I have wanted to buy ghee for months – it’s a healthy fat that can be used at high temperatures without burning. But I have been deterred by the ingredients list. This ghee, however, has nothing in it but clarified butter from organic milk.
“Why is the organic ghee from Austria ?” I sternly ask Pukka’s Helena Kowalski. Turns out Pukka works with an Austrian farmer who specialises in making ghee on his small farm. Perhaps this is a new way for west country organic farmers to add value to their milk?
My breakfast toast is from Hobbs House Bakery in Bath – local points there. The Hobbs people (see their colourful stall below) were jubilant about their win at the Soil Association organic food awards on Friday. So they should be – their bread is so damn delicious, I was heartbroken when I ate my last slice an hour ago.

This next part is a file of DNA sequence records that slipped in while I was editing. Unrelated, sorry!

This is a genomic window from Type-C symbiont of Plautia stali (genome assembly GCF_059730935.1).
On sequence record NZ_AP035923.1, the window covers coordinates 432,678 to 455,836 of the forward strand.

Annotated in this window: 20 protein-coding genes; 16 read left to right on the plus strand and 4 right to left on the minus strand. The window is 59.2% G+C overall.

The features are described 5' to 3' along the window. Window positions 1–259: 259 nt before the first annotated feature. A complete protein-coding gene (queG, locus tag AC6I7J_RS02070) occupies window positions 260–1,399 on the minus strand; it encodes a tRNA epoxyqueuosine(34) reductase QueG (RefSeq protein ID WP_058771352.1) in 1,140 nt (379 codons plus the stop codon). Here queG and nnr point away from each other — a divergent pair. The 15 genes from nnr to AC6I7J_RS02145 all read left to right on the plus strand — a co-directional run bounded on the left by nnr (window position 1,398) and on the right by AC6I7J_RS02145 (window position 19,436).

The whole mood of the Organic Food Festival was buzzy and warm. It’s a wonderful feeling to be involved in something which does the planet good. And is successful.
At the festival’s launch, Barny Haughton from sustainable gastro-paradise restaurant, Bordeaux Quay, said business had never been so good.
In contrast organic farmers fertilise their fields naturally, courtesy of the sun, by using crop rotations, nitrogen-fixing clover and composting. As oil prices rise, organic farming becomes more profitable.
In an oil-depleted world, local organic is the future. Common sense, don’t you agree?